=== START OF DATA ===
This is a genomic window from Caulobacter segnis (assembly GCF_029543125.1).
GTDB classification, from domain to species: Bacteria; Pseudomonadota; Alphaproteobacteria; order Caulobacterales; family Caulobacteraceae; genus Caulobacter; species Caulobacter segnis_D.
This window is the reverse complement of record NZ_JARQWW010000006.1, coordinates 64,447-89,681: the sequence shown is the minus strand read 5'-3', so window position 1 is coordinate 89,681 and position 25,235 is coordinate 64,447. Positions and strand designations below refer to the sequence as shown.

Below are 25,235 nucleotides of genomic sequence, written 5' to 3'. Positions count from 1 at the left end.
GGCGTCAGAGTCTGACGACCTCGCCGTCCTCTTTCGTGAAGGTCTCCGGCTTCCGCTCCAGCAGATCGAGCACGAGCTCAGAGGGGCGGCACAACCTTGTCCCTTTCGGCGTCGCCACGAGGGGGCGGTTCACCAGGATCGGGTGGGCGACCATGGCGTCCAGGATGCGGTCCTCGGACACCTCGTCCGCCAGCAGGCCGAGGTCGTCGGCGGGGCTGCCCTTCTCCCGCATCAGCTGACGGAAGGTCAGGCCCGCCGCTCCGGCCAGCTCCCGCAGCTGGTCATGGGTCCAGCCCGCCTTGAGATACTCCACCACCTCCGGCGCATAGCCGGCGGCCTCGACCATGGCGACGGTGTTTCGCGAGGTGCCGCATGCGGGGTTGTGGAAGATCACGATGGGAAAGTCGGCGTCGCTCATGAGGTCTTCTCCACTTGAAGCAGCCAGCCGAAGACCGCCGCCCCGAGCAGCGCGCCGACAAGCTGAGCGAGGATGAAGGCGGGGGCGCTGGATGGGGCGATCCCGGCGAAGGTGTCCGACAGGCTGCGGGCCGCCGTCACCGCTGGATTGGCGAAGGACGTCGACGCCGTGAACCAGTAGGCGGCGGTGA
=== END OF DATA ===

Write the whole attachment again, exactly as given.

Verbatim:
This is a genomic window from Caulobacter segnis (assembly GCF_029543125.1).
GTDB classification, from domain to species: Bacteria; Pseudomonadota; Alphaproteobacteria; order Caulobacterales; family Caulobacteraceae; genus Caulobacter; species Caulobacter segnis_D.
This window is the reverse complement of record NZ_JARQWW010000006.1, coordinates 64,447-89,681: the sequence shown is the minus strand read 5'-3', so window position 1 is coordinate 89,681 and position 25,235 is coordinate 64,447. Positions and strand designations below refer to the sequence as shown.

Below are 25,235 nucleotides of genomic sequence, written 5' to 3'. Positions count from 1 at the left end.
GGCGTCAGAGTCTGACGACCTCGCCGTCCTCTTTCGTGAAGGTCTCCGGCTTCCGCTCCAGCAGATCGAGCACGAGCTCAGAGGGGCGGCACAACCTTGTCCCTTTCGGCGTCGCCACGAGGGGGCGGTTCACCAGGATCGGGTGGGCGACCATGGCGTCCAGGATGCGGTCCTCGGACACCTCGTCCGCCAGCAGGCCGAGGTCGTCGGCGGGGCTGCCCTTCTCCCGCATCAGCTGACGGAAGGTCAGGCCCGCCGCTCCGGCCAGCTCCCGCAGCTGGTCATGGGTCCAGCCCGCCTTGAGATACTCCACCACCTCCGGCGCATAGCCGGCGGCCTCGACCATGGCGACGGTGTTTCGCGAGGTGCCGCATGCGGGGTTGTGGAAGATCACGATGGGAAAGTCGGCGTCGCTCATGAGGTCTTCTCCACTTGAAGCAGCCAGCCGAAGACCGCCGCCCCGAGCAGCGCGCCGACAAGCTGAGCGAGGATGAAGGCGGGGGCGCTGGATGGGGCGATCCCGGCGAAGGTGTCCGACAGGCTGCGGGCCGCCGTCACCGCTGGATTGGCGAAGGACGTCGACGCCGTGAACCAGTAGGCGGCGGTGA